Time bills their annual list as the "people who most affect our world."
And while the magazine's 100 most-influential announced Thursday contains some typical big names, it's hard to find many who have directly impacted those in the most desperate of need than Rahul Singh.
President Obama and Lady GaGa may grab the most headlines for their inclusion — but the Canadian paramedic has been affecting the world of thousands of people for more than a decade.
As the founder of GlobalMedic, Singh helps to coordinate disaster relief efforts. Since its inception in 1998, the group has offered aid in disaster zones across the world, most recently in Haiti following the January earthquake.
"When I first heard I was nominated, I thought it was a practical joke," Singh said. "As a 20-year-medic, you don't fool for things easily. When you look at the list, there are world leaders there, some really huge names."
GlobalMedic is a registered Canadian charity and the operational arm of the David McAntony Gibson Foundation. Singh set up the foundation to honor the name of his best friend, who passed away in 1998.
Relief teams are staffed by paramedics, police officers and firefighters who volunteer their time and expertise for the cause, delivering their skills and aid to people in the wake of natural disasters and complex emergencies.
Haiti Prime Minister Jean-Max Bellerive told Time Singh — who was listed under the "Heroes" category — was a "shining example of the selfless effort" of those who came to came to Haiti's rescue in its time of dire need.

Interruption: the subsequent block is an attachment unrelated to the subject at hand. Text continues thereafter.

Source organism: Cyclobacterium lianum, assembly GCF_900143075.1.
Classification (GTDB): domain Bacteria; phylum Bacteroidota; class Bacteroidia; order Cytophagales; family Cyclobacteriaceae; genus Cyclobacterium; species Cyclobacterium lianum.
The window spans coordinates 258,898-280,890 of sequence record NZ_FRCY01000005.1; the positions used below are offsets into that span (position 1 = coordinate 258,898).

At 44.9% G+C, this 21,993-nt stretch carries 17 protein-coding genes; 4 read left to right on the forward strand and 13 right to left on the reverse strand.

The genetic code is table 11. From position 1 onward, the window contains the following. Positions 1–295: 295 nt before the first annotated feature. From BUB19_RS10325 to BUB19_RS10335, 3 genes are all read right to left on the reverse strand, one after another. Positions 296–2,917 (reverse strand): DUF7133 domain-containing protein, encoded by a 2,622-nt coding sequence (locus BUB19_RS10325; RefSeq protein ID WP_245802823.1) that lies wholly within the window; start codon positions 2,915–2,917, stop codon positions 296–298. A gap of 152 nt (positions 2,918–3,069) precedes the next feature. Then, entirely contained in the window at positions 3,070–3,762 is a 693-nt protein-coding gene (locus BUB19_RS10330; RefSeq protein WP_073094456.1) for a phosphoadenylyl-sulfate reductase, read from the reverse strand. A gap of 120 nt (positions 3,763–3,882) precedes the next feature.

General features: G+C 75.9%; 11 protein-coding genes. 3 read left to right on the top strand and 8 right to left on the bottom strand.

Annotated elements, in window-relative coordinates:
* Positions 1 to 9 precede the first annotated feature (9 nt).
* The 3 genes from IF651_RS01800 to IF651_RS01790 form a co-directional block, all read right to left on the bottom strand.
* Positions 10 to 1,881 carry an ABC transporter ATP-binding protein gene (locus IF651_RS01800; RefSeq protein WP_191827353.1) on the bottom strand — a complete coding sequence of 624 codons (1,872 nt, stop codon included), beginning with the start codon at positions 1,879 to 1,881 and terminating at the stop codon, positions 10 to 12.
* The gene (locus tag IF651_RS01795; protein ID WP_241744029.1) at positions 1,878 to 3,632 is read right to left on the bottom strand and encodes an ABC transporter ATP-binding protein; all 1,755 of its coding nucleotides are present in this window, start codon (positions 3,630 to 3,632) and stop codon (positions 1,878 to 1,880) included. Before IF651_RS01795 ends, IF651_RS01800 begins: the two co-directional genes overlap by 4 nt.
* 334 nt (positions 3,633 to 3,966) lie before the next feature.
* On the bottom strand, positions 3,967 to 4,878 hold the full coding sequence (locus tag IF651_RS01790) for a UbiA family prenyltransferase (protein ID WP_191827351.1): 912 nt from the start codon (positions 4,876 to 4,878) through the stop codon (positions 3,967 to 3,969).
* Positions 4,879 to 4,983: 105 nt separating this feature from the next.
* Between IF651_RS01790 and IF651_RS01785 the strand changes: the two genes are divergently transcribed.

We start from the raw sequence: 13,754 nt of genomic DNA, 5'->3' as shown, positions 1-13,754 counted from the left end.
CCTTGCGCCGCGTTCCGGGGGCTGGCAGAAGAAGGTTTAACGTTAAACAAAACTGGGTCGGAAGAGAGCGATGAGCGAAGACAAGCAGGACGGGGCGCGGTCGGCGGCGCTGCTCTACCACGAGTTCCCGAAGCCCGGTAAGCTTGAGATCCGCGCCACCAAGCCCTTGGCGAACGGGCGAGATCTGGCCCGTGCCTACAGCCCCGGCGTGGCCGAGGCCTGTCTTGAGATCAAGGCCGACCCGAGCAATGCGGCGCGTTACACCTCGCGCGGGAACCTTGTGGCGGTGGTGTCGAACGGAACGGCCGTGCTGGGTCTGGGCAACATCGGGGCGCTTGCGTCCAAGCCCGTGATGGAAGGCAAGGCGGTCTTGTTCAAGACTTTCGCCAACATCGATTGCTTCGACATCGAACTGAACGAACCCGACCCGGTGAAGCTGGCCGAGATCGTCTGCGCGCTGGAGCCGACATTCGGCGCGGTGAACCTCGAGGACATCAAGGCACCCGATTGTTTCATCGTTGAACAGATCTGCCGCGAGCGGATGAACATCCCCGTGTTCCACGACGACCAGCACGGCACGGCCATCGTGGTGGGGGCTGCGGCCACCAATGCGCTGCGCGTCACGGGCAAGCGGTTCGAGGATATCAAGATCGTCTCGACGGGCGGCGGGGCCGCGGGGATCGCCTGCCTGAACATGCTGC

Singh himself led a group of volunteers in Port-au-Prince following the devastating earthquake to provide clean drinking water and medical aid wherever it was needed.
Over an eight-week period, they distributed 2.4 million gallons of clean water, and the organization's two inflatable field hospitals brought medical assistance to more than 7,000 people.
In addition, they helped train a local team of Haitians so they are able to build upon their initial work.
"By providing these three essentials: medical aid, water and training, they have left a lasting contribution to a grateful Haitian population," wrote Prime Minister Bellerive.
Singh said the award was not a personal accolade, rather a recognition of the entire organization and its staff. "This is for the agency, for the thousands of emergency workers that go into disasters and save lives," he said.
"I think this will help open some more doors for us and raise awareness of what we do."
Singh remains a full-time paramedic with the City of Toronto, and said he was bracing himself for some good-natured banter from his colleagues when they learn of his inclusion on the list.
"Most of them will be pretty cool about it — but I know there's going to be a few jokes at my expense," he said.
Time's list, now in its seventh year, recognizes the activism, innovation and achievement of the world's most influential individuals.
"The Time 100 is not a list of the most powerful people in the world, it's not a list of the smartest people in the world, it's a list of the most influential people in the world," Time Managing Editor Rick Stengel has said of the list in the past.